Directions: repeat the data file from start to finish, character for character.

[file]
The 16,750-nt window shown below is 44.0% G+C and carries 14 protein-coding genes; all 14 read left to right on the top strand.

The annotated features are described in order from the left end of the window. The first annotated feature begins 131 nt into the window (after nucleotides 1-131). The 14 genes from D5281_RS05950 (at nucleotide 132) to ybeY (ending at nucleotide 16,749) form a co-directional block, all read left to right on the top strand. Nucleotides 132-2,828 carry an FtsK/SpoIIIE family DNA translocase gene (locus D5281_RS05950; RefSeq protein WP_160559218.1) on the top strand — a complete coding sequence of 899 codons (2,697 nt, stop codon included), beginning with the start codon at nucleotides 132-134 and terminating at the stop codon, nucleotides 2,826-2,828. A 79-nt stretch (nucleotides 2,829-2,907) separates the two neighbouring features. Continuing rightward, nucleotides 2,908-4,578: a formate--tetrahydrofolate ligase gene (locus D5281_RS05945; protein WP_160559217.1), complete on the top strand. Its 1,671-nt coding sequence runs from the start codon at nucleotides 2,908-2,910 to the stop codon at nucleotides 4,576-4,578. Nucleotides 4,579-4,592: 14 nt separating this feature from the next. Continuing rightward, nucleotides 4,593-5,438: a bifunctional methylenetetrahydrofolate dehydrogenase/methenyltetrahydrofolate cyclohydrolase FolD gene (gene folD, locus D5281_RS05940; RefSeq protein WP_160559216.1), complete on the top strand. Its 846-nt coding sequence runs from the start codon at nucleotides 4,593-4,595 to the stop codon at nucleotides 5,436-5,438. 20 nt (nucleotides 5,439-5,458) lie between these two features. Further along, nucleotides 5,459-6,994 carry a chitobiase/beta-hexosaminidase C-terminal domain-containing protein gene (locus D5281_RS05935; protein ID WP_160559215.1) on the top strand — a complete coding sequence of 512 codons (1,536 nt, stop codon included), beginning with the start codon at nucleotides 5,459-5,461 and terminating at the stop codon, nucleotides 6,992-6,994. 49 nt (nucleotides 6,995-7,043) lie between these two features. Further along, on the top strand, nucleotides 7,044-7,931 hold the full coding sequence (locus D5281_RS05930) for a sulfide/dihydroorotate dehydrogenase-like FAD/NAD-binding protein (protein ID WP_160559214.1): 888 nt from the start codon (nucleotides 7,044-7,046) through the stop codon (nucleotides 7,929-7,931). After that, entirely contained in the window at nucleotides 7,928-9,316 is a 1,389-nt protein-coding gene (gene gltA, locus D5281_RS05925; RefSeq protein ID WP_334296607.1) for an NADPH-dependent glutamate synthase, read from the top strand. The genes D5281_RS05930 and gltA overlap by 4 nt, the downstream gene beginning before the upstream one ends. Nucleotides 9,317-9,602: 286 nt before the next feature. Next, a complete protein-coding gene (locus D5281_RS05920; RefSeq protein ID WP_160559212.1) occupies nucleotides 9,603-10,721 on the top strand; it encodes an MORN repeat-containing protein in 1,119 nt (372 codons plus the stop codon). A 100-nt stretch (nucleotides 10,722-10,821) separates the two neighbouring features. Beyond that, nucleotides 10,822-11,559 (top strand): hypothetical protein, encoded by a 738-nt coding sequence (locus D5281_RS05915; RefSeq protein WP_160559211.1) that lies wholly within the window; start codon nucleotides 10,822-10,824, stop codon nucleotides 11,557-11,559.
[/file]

The 16,750-nt window shown below is 44.0% G+C and carries 14 protein-coding genes; all 14 read left to right on the top strand.

The annotated features are described in order from the left end of the window. The first annotated feature begins 131 nt into the window (after nucleotides 1-131). The 14 genes from D5281_RS05950 (at nucleotide 132) to ybeY (ending at nucleotide 16,749) form a co-directional block, all read left to right on the top strand. Nucleotides 132-2,828 carry an FtsK/SpoIIIE family DNA translocase gene (locus D5281_RS05950; RefSeq protein WP_160559218.1) on the top strand — a complete coding sequence of 899 codons (2,697 nt, stop codon included), beginning with the start codon at nucleotides 132-134 and terminating at the stop codon, nucleotides 2,826-2,828. A 79-nt stretch (nucleotides 2,829-2,907) separates the two neighbouring features. Continuing rightward, nucleotides 2,908-4,578: a formate--tetrahydrofolate ligase gene (locus D5281_RS05945; protein WP_160559217.1), complete on the top strand. Its 1,671-nt coding sequence runs from the start codon at nucleotides 2,908-2,910 to the stop codon at nucleotides 4,576-4,578. Nucleotides 4,579-4,592: 14 nt separating this feature from the next. Continuing rightward, nucleotides 4,593-5,438: a bifunctional methylenetetrahydrofolate dehydrogenase/methenyltetrahydrofolate cyclohydrolase FolD gene (gene folD, locus D5281_RS05940; RefSeq protein WP_160559216.1), complete on the top strand. Its 846-nt coding sequence runs from the start codon at nucleotides 4,593-4,595 to the stop codon at nucleotides 5,436-5,438. 20 nt (nucleotides 5,439-5,458) lie between these two features. Further along, nucleotides 5,459-6,994 carry a chitobiase/beta-hexosaminidase C-terminal domain-containing protein gene (locus D5281_RS05935; protein ID WP_160559215.1) on the top strand — a complete coding sequence of 512 codons (1,536 nt, stop codon included), beginning with the start codon at nucleotides 5,459-5,461 and terminating at the stop codon, nucleotides 6,992-6,994. 49 nt (nucleotides 6,995-7,043) lie between these two features. Further along, on the top strand, nucleotides 7,044-7,931 hold the full coding sequence (locus D5281_RS05930) for a sulfide/dihydroorotate dehydrogenase-like FAD/NAD-binding protein (protein ID WP_160559214.1): 888 nt from the start codon (nucleotides 7,044-7,046) through the stop codon (nucleotides 7,929-7,931). After that, entirely contained in the window at nucleotides 7,928-9,316 is a 1,389-nt protein-coding gene (gene gltA, locus D5281_RS05925; RefSeq protein ID WP_334296607.1) for an NADPH-dependent glutamate synthase, read from the top strand. The genes D5281_RS05930 and gltA overlap by 4 nt, the downstream gene beginning before the upstream one ends. Nucleotides 9,317-9,602: 286 nt before the next feature. Next, a complete protein-coding gene (locus D5281_RS05920; RefSeq protein ID WP_160559212.1) occupies nucleotides 9,603-10,721 on the top strand; it encodes an MORN repeat-containing protein in 1,119 nt (372 codons plus the stop codon). A 100-nt stretch (nucleotides 10,722-10,821) separates the two neighbouring features. Beyond that, nucleotides 10,822-11,559 (top strand): hypothetical protein, encoded by a 738-nt coding sequence (locus D5281_RS05915; RefSeq protein WP_160559211.1) that lies wholly within the window; start codon nucleotides 10,822-10,824, stop codon nucleotides 11,557-11,559.